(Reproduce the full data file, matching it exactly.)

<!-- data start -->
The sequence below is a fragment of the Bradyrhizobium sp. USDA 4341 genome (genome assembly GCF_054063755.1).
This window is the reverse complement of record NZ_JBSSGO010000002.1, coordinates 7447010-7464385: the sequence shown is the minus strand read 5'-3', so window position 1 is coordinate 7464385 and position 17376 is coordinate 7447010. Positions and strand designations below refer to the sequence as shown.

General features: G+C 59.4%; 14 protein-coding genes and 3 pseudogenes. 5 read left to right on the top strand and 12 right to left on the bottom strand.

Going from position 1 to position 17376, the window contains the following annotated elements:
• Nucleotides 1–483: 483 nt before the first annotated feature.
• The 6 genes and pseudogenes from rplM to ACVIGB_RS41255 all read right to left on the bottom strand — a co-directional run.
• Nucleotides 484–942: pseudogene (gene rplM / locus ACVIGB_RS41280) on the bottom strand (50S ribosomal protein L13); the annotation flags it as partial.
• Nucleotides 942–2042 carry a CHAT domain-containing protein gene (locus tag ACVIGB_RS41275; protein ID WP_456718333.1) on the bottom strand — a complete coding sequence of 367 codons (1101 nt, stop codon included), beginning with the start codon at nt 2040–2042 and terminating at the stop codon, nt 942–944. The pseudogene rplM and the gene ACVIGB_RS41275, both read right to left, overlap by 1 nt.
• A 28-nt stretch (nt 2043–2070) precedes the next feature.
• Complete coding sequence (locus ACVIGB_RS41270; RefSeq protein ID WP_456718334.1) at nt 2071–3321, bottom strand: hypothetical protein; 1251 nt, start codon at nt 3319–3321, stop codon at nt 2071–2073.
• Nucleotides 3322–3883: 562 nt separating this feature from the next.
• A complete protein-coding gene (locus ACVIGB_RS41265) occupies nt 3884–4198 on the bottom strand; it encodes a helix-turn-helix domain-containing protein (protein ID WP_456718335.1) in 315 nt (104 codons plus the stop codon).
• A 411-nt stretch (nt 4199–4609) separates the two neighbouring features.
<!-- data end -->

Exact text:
The sequence below is a fragment of the Bradyrhizobium sp. USDA 4341 genome (genome assembly GCF_054063755.1).
This window is the reverse complement of record NZ_JBSSGO010000002.1, coordinates 7447010-7464385: the sequence shown is the minus strand read 5'-3', so window position 1 is coordinate 7464385 and position 17376 is coordinate 7447010. Positions and strand designations below refer to the sequence as shown.

General features: G+C 59.4%; 14 protein-coding genes and 3 pseudogenes. 5 read left to right on the top strand and 12 right to left on the bottom strand.

Going from position 1 to position 17376, the window contains the following annotated elements:
• Nucleotides 1–483: 483 nt before the first annotated feature.
• The 6 genes and pseudogenes from rplM to ACVIGB_RS41255 all read right to left on the bottom strand — a co-directional run.
• Nucleotides 484–942: pseudogene (gene rplM / locus ACVIGB_RS41280) on the bottom strand (50S ribosomal protein L13); the annotation flags it as partial.
• Nucleotides 942–2042 carry a CHAT domain-containing protein gene (locus tag ACVIGB_RS41275; protein ID WP_456718333.1) on the bottom strand — a complete coding sequence of 367 codons (1101 nt, stop codon included), beginning with the start codon at nt 2040–2042 and terminating at the stop codon, nt 942–944. The pseudogene rplM and the gene ACVIGB_RS41275, both read right to left, overlap by 1 nt.
• A 28-nt stretch (nt 2043–2070) precedes the next feature.
• Complete coding sequence (locus ACVIGB_RS41270; RefSeq protein ID WP_456718334.1) at nt 2071–3321, bottom strand: hypothetical protein; 1251 nt, start codon at nt 3319–3321, stop codon at nt 2071–2073.
• Nucleotides 3322–3883: 562 nt separating this feature from the next.
• A complete protein-coding gene (locus ACVIGB_RS41265) occupies nt 3884–4198 on the bottom strand; it encodes a helix-turn-helix domain-containing protein (protein ID WP_456718335.1) in 315 nt (104 codons plus the stop codon).
• A 411-nt stretch (nt 4199–4609) separates the two neighbouring features.